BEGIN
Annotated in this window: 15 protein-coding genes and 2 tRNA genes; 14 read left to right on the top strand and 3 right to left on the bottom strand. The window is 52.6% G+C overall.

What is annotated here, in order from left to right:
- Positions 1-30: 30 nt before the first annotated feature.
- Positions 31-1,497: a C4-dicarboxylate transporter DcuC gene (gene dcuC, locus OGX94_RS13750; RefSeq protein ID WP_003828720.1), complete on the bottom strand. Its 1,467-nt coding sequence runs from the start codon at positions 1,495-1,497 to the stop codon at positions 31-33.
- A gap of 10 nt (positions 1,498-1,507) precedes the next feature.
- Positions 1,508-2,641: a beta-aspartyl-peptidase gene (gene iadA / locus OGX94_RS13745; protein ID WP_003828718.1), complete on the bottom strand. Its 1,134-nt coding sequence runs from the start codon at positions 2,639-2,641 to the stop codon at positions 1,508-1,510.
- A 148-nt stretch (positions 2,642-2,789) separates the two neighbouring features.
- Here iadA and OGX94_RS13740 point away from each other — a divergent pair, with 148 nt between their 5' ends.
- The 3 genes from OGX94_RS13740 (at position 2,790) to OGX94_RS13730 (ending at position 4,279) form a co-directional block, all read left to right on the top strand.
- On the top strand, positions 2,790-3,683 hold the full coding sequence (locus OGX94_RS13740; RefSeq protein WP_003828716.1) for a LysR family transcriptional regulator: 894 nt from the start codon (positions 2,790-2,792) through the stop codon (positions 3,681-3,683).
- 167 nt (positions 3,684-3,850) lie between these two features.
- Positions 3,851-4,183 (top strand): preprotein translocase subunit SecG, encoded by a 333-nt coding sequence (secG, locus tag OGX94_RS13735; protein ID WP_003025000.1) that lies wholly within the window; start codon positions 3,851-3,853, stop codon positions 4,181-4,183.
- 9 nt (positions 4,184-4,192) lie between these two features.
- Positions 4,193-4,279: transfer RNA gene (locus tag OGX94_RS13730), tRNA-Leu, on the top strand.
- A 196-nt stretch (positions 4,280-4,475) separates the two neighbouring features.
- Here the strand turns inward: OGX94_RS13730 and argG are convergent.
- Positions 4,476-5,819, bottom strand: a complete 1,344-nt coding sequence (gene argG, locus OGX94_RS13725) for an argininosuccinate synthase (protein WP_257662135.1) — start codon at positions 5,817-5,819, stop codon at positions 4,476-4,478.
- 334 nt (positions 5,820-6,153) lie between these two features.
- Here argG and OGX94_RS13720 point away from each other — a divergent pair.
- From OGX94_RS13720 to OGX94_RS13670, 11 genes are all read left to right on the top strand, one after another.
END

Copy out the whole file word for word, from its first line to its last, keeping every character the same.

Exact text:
Annotated in this window: 15 protein-coding genes and 2 tRNA genes; 14 read left to right on the top strand and 3 right to left on the bottom strand. The window is 52.6% G+C overall.

What is annotated here, in order from left to right:
- Positions 1-30: 30 nt before the first annotated feature.
- Positions 31-1,497: a C4-dicarboxylate transporter DcuC gene (gene dcuC, locus OGX94_RS13750; RefSeq protein ID WP_003828720.1), complete on the bottom strand. Its 1,467-nt coding sequence runs from the start codon at positions 1,495-1,497 to the stop codon at positions 31-33.
- A gap of 10 nt (positions 1,498-1,507) precedes the next feature.
- Positions 1,508-2,641: a beta-aspartyl-peptidase gene (gene iadA / locus OGX94_RS13745; protein ID WP_003828718.1), complete on the bottom strand. Its 1,134-nt coding sequence runs from the start codon at positions 2,639-2,641 to the stop codon at positions 1,508-1,510.
- A 148-nt stretch (positions 2,642-2,789) separates the two neighbouring features.
- Here iadA and OGX94_RS13740 point away from each other — a divergent pair, with 148 nt between their 5' ends.
- The 3 genes from OGX94_RS13740 (at position 2,790) to OGX94_RS13730 (ending at position 4,279) form a co-directional block, all read left to right on the top strand.
- On the top strand, positions 2,790-3,683 hold the full coding sequence (locus OGX94_RS13740; RefSeq protein WP_003828716.1) for a LysR family transcriptional regulator: 894 nt from the start codon (positions 2,790-2,792) through the stop codon (positions 3,681-3,683).
- 167 nt (positions 3,684-3,850) lie between these two features.
- Positions 3,851-4,183 (top strand): preprotein translocase subunit SecG, encoded by a 333-nt coding sequence (secG, locus tag OGX94_RS13735; protein ID WP_003025000.1) that lies wholly within the window; start codon positions 3,851-3,853, stop codon positions 4,181-4,183.
- 9 nt (positions 4,184-4,192) lie between these two features.
- Positions 4,193-4,279: transfer RNA gene (locus tag OGX94_RS13730), tRNA-Leu, on the top strand.
- A 196-nt stretch (positions 4,280-4,475) separates the two neighbouring features.
- Here the strand turns inward: OGX94_RS13730 and argG are convergent.
- Positions 4,476-5,819, bottom strand: a complete 1,344-nt coding sequence (gene argG, locus OGX94_RS13725) for an argininosuccinate synthase (protein WP_257662135.1) — start codon at positions 5,817-5,819, stop codon at positions 4,476-4,478.
- 334 nt (positions 5,820-6,153) lie between these two features.
- Here argG and OGX94_RS13720 point away from each other — a divergent pair.
- From OGX94_RS13720 to OGX94_RS13670, 11 genes are all read left to right on the top strand, one after another.